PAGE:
- The Washington Times - Monday, January 5, 2009

PARIS (Agence France-Presse)

Moves for an immediate cease-fire in Gaza foundered at the United Nations, even as the Israeli ground assault provoked cries of alarm worldwide.

U.S. Deputy Ambassador to the United Nations Alejandro Wolff said after the four-hour session that Washington thought it was important the region “not return to the status quo” that had allowed Hamas militants to fire rockets into Israel.

Objections from the United States prevented the U.N. Security Council from agreeing on a joint statement.

“The efforts we are making internationally are designed to establish a sustainable, durable cease-fire that’s respected by all,” Mr. Wolff said. “And that means no more rocket attacks. It means no more smuggling of arms.”

President-elect Barack Obama maintained his silence on the latest events, having stressed that President Bush was in charge until his inauguration Jan. 20.

A Russian presidential envoy and an EU ministerial mission headed to the Middle East to try to arrange a cease-fire.

British Prime Minister Gordon Brown echoed European concerns when he said Israel’s ground offensive launched Saturday was a “very dangerous moment” in the conflict, and he called for increased efforts to rapidly secure a halt in the fighting.

The assault was condemned across the Middle East, with Egypt saying the U.N. Security Council’s silence on Israel’s campaign of air strikes had effectively given Israel “a green light” for the ground assault.

Asian nations expressed alarm, too, with Pakistan and China calling for an immediate end to the ground operation.

As thousands of Israeli soldiers and scores of tanks pushed into Gaza, Britain’s Mr. Brown said assurances needed to be given to both the Israelis and Hamas to secure a cease-fire.

“I think everybody around the world is expressing grave concerns. What we’ve got to do almost immediately is to work harder than we’ve done for an immediate cease-fire,” he told BBC television.

“I can see the Gaza issues for the Palestinians - that they need humanitarian aid - but the Israelis must have some assurance that there are no rocket attacks coming into Israel.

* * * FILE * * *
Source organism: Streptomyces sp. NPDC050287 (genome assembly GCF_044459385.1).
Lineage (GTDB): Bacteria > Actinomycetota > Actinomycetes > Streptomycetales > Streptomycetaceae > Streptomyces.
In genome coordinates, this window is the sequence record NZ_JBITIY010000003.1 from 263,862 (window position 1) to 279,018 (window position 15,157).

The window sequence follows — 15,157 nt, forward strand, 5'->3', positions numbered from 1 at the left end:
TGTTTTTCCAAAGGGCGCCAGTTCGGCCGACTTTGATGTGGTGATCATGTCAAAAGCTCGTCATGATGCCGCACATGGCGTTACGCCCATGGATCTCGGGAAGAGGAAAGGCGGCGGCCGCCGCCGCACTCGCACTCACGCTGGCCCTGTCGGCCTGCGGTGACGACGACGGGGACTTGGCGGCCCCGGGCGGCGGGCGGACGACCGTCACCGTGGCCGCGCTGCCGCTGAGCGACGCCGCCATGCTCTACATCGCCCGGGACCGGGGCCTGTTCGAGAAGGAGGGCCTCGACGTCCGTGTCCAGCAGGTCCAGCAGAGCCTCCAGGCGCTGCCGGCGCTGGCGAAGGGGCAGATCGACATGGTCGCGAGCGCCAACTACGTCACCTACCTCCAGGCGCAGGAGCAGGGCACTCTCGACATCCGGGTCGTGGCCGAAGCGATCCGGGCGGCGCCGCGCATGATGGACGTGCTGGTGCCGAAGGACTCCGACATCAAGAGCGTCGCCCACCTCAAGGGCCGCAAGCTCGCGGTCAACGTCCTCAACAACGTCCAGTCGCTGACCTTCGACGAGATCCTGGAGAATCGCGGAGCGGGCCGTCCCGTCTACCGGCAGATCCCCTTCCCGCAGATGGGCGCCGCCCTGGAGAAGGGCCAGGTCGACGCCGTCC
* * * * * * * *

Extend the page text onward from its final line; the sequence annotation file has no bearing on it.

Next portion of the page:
“So first we need an immediate cease-fire, and that includes a stopping of the rockets into Israel,” he said.

Mr. Brown also called for Arab powers to unite to stop the supply of arms to Gaza and said Egypt’s assistance would be crucial in shutting the illegal tunnels used to channel weapons to the enclave.

Russia described the ground offensive as a “dangerous escalation” and sent President Dmitry Medvedev’s special envoy for the Middle East, Alexander Saltanov, to the region, hoping to help engineer a diplomatic breakthrough.

“It is essential, without delay, to put an end to the suffering of the civilian population on both sides, to stop the bloodshed and secure a mutual cease-fire,” the Russian Foreign Ministry said.

As an EU ministerial delegation traveled to Cairo on a mission that will also include Jerusalem and Ramallah on the West Bank, EU foreign-policy chief Javier Solana said European nations stood ready to contribute international monitors to help keep the peace.

“The cease-fire has to be a cease-fire complied [with] by everybody and be clearly maintained,” Mr. Solana told the BBC.

At least 500 Palestinians, including 87 children, have died in Israel’s nine-day offensive on Hamas targets in the Gaza Strip, medics said Sunday.

Rocket fire from Gaza over the same period has killed four Israelis, and Israel announced its first military death of the conflict Sunday.

Egyptian Foreign Minister Ahmed Aboul Gheit said Israel’s incursion into the impoverished territory was in “brazen defiance” of international calls to end the offensive, and he also criticized the United Nations for failing to act.

“The Security Council’s silence and its failure to take a decision to stop Israel’s aggression since it began was interpreted by Israel as a green light,” he said.

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